"The Emerald Casket" by Richard Newsome - "Gr. 4-6. Gerald Wilkins, an Australian kid billionaire, finds himself inadvertently hunting another ancient relic with his sleuthing friends, twins Ruby and Sam, in the second installment of the Archer Legacy series. While learning more about his family and their long-held secrets, Gerald, who has barely acclimated to his inherited wealth in England, accepts an invitation to visit the gem-collecting Gupta family in India. Marketplaces, temples, old forts, and tombs provide lots of places to get into and out of tight spots and fight off a bevy of villains, who are also intent on finding the titular casket. A fun romp for action-loving readers."-- Karen Cruze, AMERICAN LIBRARY ASSOCIATION, c2011.
"First Light" by Rebecca Stead - " Fourteen-year-old Thea lives in Gracehope, a hidden community underneath the ice. When Peter's family goes to Greenland, their paths intersect and they discover a close connection. Peter and Thea are vividly realized, and their frustrations with the secrets kept by the older generations are keenly felt. The story is immediate and compelling, and Gracehope itself is sketched with sure strokes." -- THE HORN BOOK, c2007.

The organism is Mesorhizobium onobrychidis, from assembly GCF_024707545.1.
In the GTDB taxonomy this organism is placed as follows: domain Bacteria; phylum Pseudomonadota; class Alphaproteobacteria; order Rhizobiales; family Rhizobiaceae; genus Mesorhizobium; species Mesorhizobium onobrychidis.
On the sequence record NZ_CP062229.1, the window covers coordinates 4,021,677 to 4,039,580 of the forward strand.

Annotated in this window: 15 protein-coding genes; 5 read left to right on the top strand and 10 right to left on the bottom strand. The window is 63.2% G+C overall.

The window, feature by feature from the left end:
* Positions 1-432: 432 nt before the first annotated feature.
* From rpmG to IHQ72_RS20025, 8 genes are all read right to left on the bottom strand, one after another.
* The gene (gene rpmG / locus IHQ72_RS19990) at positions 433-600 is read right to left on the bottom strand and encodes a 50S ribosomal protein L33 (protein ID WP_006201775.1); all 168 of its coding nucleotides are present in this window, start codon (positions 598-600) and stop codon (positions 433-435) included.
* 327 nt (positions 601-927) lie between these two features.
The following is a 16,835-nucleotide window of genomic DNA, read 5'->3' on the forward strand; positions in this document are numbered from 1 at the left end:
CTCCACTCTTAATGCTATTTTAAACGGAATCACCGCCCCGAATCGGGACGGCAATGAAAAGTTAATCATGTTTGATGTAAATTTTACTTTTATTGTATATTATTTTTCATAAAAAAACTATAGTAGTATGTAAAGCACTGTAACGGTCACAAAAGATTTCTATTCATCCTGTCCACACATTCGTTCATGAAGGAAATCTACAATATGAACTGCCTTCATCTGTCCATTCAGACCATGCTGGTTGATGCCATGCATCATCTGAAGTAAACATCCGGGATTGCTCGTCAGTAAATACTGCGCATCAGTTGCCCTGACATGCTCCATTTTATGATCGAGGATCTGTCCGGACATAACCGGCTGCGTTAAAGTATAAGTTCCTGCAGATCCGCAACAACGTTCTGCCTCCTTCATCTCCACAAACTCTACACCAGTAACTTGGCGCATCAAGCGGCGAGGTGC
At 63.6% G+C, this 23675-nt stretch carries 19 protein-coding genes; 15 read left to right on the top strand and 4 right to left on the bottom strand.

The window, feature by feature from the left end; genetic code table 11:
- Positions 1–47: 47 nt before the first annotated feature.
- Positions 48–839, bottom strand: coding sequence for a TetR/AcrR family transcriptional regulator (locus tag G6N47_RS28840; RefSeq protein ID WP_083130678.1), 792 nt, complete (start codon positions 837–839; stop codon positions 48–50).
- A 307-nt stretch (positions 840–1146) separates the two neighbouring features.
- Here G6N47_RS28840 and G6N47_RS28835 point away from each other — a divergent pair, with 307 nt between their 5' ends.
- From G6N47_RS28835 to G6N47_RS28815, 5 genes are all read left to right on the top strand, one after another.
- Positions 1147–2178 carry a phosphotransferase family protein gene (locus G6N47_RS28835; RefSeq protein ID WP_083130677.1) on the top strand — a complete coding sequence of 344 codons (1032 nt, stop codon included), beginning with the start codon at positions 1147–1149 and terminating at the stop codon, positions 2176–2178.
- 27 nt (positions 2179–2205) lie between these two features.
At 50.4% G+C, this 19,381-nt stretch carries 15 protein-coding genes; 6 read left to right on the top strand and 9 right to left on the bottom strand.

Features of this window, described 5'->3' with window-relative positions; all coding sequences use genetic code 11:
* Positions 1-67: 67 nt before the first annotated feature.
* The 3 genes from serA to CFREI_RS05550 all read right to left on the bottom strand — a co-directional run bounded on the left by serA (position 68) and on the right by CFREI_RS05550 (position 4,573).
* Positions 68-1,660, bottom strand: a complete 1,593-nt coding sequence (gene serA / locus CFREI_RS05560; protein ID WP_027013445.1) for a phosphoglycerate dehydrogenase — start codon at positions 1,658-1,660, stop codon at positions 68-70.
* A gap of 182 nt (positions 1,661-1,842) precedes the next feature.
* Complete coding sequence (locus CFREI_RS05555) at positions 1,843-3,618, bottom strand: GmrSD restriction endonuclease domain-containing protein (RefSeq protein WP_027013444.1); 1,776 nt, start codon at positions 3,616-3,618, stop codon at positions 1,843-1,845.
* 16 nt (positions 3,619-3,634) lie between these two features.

"It Could Always Be Worse" by Margot Zemach - "A wise rabbi doles out surprising advice to a man complaining of overcrowded quarters in this Yiddish folktale; Zemach's exuberantly chaotic illustrations earned her a Caldecott Honor. Ages 3-up. " Copyright 1990 Reed Business Information, Inc, Publisher's Weekly